I never got know about this game until today.Might consider checking it out.

abhirajgoldy
abhirajgoldy

this game is quite good & enjoyable , think it dd'nt get promoted well that led to its very low sales

chaz1911
chaz1911

this game is amazing the voice acting is superb 

Lamia96
Lamia96

I know karma_pintball Gamespot sometimes gives low scores for good games.

 

Lamia96
Lamia96

Mr Watters! good as before! This is a good choice for PC I think.

princott
princott

MAAAAAAAAAAAN! that's what i call a game! That was Great!

InquisitorCrox
InquisitorCrox

Look, it should be clear by now, bet let me call it as i see it.

GS is adressed to a certain fanbase, the US young gamers.

GS is influenced therefore by the US companies that make games and are rating as a US active gamer would do.

A gamer that is solely targeted by those certain companies.

With this in mind, you can tell why this game has such a rating and many other games, who have worse SP gameplay and have not Tokyo based HQ, can have better ratings.

Personally i live in EU, so i can be objective somewhat, of course my taste is closer to the US one, but i can tell bias when i see it.

I would advice gamers to think of themselves, even the US ones and judge for themselves...

I m confident that most of the GS readers still do and thus the difference of the GS raters and player ratings...

Karma_paintball
Karma_paintball

Another poorly rated game on gamespot... shame, it's a good game. So how much does it take gamespot to get a good rating?

Wensea10
Wensea10

Excellent game here since the robots become outstandingly aggressive.

aam77t
aam77t

this game is good(prologue  is too lengthy !!!!)  but thank god i can't play vanquish ( i think second on is much better ) because i have pc

Dororo22
Dororo22

i had a lot more fun than I expected with this game, the core mechanics work great and I loved the setting and enemies. A solid 8, one of my personal faves of 2012 thus far.

kingslayer2015
kingslayer2015

Binary Domain gets an 8 from almost every user? I downloaded the demo yesterday and attempted to play it, did they forget about PC users? The keyboard config. is setup for X-Box users. PC users can only assign a "limited" amount of keys to accomodate their  playing style.  This is another game pushed onto PC gamers before working out the bugs.

The demo was awful, I was hoping this game was going to be worth my money & time, AT BEST IT DESERVES A 5!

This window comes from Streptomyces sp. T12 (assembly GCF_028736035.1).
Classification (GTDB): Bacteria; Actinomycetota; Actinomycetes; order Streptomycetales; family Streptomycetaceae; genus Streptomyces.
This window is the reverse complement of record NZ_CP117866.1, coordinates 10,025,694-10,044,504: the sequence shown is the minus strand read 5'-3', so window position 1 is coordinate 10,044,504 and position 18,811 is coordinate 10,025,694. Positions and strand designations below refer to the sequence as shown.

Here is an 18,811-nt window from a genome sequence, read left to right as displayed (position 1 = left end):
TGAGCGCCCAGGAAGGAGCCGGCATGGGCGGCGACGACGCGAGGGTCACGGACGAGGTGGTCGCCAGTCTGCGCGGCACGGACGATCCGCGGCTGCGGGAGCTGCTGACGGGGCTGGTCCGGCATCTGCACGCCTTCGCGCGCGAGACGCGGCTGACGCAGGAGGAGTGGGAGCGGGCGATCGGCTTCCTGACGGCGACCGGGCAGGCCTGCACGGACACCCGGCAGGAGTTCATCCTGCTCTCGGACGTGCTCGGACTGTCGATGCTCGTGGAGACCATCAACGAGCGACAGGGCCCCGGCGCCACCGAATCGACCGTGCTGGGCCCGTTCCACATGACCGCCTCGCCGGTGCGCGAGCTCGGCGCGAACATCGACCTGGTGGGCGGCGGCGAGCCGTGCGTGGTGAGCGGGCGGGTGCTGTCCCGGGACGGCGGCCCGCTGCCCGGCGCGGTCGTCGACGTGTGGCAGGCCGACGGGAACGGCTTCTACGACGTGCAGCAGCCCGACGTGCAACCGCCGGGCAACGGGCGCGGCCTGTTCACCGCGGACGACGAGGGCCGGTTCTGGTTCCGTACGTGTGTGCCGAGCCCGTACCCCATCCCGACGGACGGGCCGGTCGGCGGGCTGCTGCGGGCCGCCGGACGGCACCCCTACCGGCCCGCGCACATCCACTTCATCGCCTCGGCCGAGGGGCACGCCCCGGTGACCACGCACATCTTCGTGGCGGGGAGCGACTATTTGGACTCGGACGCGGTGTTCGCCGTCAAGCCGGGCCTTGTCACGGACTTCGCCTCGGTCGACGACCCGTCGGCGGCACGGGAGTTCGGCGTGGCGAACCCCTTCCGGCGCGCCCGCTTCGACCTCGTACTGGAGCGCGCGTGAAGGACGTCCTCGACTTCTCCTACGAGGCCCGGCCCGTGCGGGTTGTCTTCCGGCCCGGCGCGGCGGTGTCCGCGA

Softpedia's review of Binary Domain sums it up nicely:

"On the other hand, the game doesn’t really bring that many impressive things to the table in order to distinguish it from other third-person shooters and its multiplayer modes are forgettable. Throw in the lackluster porting to the PC platform, which resulted in some features not working properly or not being able to use a mouse in the menu screens, and it’s a bit hard to like Binary Domain."

luizferrarezzi
luizferrarezzi

best singleplayer campagn I played in a long time.

winshot
winshot

The best game in the world..... It deserves an easy "9". Everything in the game is a great experience. Even the ROBOT ZOMBIES.....

JediHeadband
JediHeadband

@ shadowrun except for maybe that its not an fps

ShadowRun02
ShadowRun02

this game definitely deserves an 8. i think any one who want's a good cyberpunk fps single player game this is the right thing. (if he want's a good multi- go for syndicate)

ShadowRun02
ShadowRun02

the multi may not be perfect, but from what i read here it deserves at least 8 for the amazing campaign

TomJimJack
TomJimJack

BD is a fast paced and thrilling action game. It stands up in its own regarding many choices the developers made, yet as the Yakuza series is a one time playable only game!

Lytmare
Lytmare

I'm sorry GS, but your rating system is flawed. Some of my favorite games are scored so low most people will never play them. And by what I hear of this game, it is supposedly pretty good... and I used to never even buy games below an 8.